Sunday, April 23, 2017


In “The Prisoner”, his eleventh John Wells novel, Alex Berenson continues his intelligent espionage/ thrillers that probe the possible threat of Islamic terrorists obtaining weapons of mass destruction while showing how human intelligence gathering can thwart these threats. Berenson continues to exhibit a keen eye for threats that are possibly in the reach of terrorists. Here it is an agent that has been used by terrorists in Japan and Syria against its own citizens. The threat is real. At the same time, Berenson’s main characters remain real, their abilities, in line with real people and not overdone.

At the center of why Berenson remains a must read in this category is the great is John Wells, a character who embodies the best characteristics of intelligence agents.<br /><br />John Wells is humanized by a home life. His ex girlfriend Anne has had a baby girl and Wells is learning to be a father. So there is for the first time a little balance to his life. But these are not books where we are going to probe the dichotomy of his life as a father and a killer. The home life is a sidelight. These are intelligence / espionage / thrillers. And despite his home life, Wells still has the itch to return to the spy business.

While at the same time that we witness an American mission in the contested Mideast go sideways, Wells learns of a possible mole in the CIA, who is feeding intelligence to Islamic terrorists, who are using it thwart American missions in the Middle East. The source of the intelligence is a Bulgarian spy, who runs a prison holding terrorists overseas for the United States. Wells and Shafer team up again. Wells wants to assume a Islamic terrorist persona and infiltrate the prison, while Shafer will run a probe against 4 top level CIA executives to see if he can figure out who is the mole.

The novel unwinds a little slowly, Wells, a man in top shape, must lean himself out so he has the look of an itinerant terrorist, who has been on the run in the Middle East. His program to get in shape could be captured in a few short paragraphs, and Shafer’s investigation seems in some respects to be a non-starter as “Wayne” the mole is firmly entrenched in his plotting. Berenson drops clues early on revealing some facts about the mole that the reader can use to figure out his identity.

But Berenson takes the opportunity to escalate the novel, by setting up a terrorist plot to use nerve gas against Americans. And the mole is deeply involved in the plan. Berenson does show how hard it would be for a Non State actor to produce a nerve gas, but that it can be accomplished. It’s an eye opening discussion.

Once Wells gets himself into shape, the plan is for him to be captured by US agents in the Middle East, but of course, nothing goes according to plan. The Mole makes moves against Wells and Wells also has to take steps to protect himself from kidnappers, who obviously were unprepared for Wells training and fighting prowess.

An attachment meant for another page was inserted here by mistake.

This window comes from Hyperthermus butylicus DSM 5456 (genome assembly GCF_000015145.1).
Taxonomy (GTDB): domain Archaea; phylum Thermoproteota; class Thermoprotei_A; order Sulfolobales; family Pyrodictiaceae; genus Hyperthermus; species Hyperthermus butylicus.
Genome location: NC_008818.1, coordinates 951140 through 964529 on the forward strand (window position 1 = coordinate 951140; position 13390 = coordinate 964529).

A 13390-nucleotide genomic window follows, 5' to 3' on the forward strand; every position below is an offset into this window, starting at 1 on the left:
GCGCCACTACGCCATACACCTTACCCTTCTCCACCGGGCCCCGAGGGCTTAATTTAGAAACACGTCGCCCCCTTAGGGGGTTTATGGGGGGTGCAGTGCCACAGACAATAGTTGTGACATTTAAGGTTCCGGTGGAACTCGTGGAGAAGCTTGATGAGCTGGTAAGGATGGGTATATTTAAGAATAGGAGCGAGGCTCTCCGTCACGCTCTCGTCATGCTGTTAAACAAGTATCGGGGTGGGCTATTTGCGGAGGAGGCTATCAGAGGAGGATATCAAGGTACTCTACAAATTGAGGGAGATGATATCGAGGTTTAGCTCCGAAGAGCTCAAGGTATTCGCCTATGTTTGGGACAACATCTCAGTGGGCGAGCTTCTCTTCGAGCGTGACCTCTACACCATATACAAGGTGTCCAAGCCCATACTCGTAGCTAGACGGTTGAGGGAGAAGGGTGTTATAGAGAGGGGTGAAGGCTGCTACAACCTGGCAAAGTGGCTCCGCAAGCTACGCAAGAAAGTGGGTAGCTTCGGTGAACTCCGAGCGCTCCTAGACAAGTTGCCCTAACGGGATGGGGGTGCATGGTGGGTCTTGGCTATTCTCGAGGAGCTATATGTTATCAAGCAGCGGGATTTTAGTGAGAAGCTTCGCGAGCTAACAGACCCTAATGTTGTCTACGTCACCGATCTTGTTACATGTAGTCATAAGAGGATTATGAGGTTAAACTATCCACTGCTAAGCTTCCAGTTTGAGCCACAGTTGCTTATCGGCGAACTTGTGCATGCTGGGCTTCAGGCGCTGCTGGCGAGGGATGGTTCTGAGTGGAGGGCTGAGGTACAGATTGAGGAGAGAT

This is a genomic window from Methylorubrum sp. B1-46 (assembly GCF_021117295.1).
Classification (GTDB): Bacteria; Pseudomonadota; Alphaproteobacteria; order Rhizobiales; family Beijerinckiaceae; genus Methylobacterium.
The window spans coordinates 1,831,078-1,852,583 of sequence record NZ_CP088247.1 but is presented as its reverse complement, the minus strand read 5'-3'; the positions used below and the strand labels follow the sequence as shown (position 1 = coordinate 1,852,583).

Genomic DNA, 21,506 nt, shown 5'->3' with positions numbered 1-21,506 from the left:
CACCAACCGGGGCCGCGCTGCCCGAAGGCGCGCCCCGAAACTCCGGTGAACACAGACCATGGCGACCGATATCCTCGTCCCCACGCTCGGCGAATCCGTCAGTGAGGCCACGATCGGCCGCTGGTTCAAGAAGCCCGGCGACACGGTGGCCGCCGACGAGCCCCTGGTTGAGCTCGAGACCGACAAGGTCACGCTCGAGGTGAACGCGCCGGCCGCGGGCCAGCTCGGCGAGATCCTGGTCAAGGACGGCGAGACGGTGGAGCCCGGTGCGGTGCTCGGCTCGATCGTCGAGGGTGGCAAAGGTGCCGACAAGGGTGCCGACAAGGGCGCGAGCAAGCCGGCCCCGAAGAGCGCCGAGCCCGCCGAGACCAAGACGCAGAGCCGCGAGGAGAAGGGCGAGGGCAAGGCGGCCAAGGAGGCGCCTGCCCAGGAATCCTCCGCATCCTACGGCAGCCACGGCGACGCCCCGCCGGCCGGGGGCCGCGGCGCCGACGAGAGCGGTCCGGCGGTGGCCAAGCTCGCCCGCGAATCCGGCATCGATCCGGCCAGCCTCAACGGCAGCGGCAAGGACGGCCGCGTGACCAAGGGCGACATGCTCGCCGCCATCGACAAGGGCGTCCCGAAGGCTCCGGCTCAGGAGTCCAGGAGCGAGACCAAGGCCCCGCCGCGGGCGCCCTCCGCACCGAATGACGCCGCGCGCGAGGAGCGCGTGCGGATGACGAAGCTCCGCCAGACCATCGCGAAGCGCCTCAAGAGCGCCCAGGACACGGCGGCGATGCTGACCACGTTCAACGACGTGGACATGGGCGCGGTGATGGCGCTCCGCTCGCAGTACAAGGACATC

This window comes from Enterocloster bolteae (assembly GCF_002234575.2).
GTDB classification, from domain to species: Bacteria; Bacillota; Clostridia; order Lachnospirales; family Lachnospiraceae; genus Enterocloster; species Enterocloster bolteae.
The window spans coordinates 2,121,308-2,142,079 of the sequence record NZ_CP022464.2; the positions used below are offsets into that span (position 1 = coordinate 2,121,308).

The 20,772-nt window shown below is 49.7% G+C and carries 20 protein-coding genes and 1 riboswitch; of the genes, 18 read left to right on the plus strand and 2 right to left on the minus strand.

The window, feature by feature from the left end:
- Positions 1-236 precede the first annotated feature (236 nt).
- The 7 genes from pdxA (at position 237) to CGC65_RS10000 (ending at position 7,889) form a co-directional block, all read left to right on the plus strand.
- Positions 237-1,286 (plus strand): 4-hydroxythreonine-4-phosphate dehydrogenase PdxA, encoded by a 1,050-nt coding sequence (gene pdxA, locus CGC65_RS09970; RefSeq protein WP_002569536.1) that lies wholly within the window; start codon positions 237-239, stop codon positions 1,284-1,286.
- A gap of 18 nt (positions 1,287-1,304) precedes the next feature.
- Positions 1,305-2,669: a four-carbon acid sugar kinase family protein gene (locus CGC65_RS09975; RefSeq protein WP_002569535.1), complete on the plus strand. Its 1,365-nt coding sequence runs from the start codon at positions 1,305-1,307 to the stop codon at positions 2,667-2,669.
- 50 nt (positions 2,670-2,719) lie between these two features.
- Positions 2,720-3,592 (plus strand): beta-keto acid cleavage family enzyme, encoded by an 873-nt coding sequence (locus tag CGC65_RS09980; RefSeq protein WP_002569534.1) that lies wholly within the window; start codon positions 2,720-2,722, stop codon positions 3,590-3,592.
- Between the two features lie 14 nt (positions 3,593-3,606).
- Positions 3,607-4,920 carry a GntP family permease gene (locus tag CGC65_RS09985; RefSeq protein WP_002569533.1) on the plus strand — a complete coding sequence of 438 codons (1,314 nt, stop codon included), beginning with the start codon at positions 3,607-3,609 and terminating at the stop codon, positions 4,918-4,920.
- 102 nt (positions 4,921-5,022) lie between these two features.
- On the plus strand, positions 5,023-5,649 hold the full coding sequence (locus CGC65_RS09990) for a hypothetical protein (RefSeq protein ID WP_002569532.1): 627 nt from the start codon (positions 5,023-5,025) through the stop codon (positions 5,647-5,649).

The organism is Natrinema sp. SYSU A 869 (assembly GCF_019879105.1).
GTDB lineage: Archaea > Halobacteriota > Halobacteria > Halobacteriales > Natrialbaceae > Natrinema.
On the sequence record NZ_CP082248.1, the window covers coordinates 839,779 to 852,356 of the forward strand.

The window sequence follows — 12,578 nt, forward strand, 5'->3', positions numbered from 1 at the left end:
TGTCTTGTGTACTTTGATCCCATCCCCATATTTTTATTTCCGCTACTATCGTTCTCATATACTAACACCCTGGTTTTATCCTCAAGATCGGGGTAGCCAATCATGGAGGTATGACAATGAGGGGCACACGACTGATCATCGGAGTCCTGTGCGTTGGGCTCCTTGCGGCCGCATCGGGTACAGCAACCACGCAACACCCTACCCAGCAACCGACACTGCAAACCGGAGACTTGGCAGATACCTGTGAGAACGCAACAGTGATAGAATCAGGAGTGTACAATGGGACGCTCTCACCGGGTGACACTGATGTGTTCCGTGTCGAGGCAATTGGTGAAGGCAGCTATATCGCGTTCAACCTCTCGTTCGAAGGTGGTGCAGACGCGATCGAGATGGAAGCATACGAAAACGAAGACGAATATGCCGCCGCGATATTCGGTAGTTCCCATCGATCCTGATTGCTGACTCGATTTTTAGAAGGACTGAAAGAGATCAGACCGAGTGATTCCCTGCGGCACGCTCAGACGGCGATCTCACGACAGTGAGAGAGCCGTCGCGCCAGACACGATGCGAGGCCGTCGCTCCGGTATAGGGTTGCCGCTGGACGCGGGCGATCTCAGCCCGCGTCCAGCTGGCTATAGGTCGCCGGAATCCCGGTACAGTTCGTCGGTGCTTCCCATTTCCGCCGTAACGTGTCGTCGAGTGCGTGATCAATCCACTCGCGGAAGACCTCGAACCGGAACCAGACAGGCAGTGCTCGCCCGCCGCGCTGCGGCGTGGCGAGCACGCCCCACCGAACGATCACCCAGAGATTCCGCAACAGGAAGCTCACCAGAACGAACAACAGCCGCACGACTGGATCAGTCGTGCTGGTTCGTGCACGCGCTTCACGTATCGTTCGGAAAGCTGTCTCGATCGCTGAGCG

Once Wells finally makes it to the prison in Bulgaria, the action really starts to heat up. There are murderous Bulgarian gangs to thwart while at the same time gaining the trust of the Arab prisoners. Intelligence is learned, and Wells takes his knowledge of an unknown plot to France, where while nursing wounds from the prison, he must find a well concealed terrorist, who with the Mole is planning a vigorous attack on the West.

The last half of “The Prisoner” showcases John Wells unique trademark skills, the ability to blend into the Arab world, gain intelligence, pick up just a few words, a sneaker brand even, and put the pieces together to ferret out the terrorist plot. I motored through this part of this novel. And again, Berenson’s story is not about drone warfare or teams of super soldiers fighting the terrorists. Maybe that is because John Wells is a lone wolf agent, but I find it more realistic.<

It’s a good read, slowly building to a tight confrontation with lives on the line, exhibiting all the trademarks of the Berenson John Wells novels.

You Will Know Me

You Will Know MeYou Will Know Me by Megan Abbott
My rating: 5 of 5 stars

Katie and Eric Knox will do anything for their gymnast prodigy Devon. When the boyfriend of one of her gymnastic instructors die, will Katie be able to keep their idyllic life from disintegrating around them?

Here we are, another Megan Abbott book and another series of cold knives in my heart. At first glance, I thought this might be similar to Dare Me, Megan's book about cheerleaders. You Will Know Me is about the parents of star gymnasts and the crazy shit they do for their kids.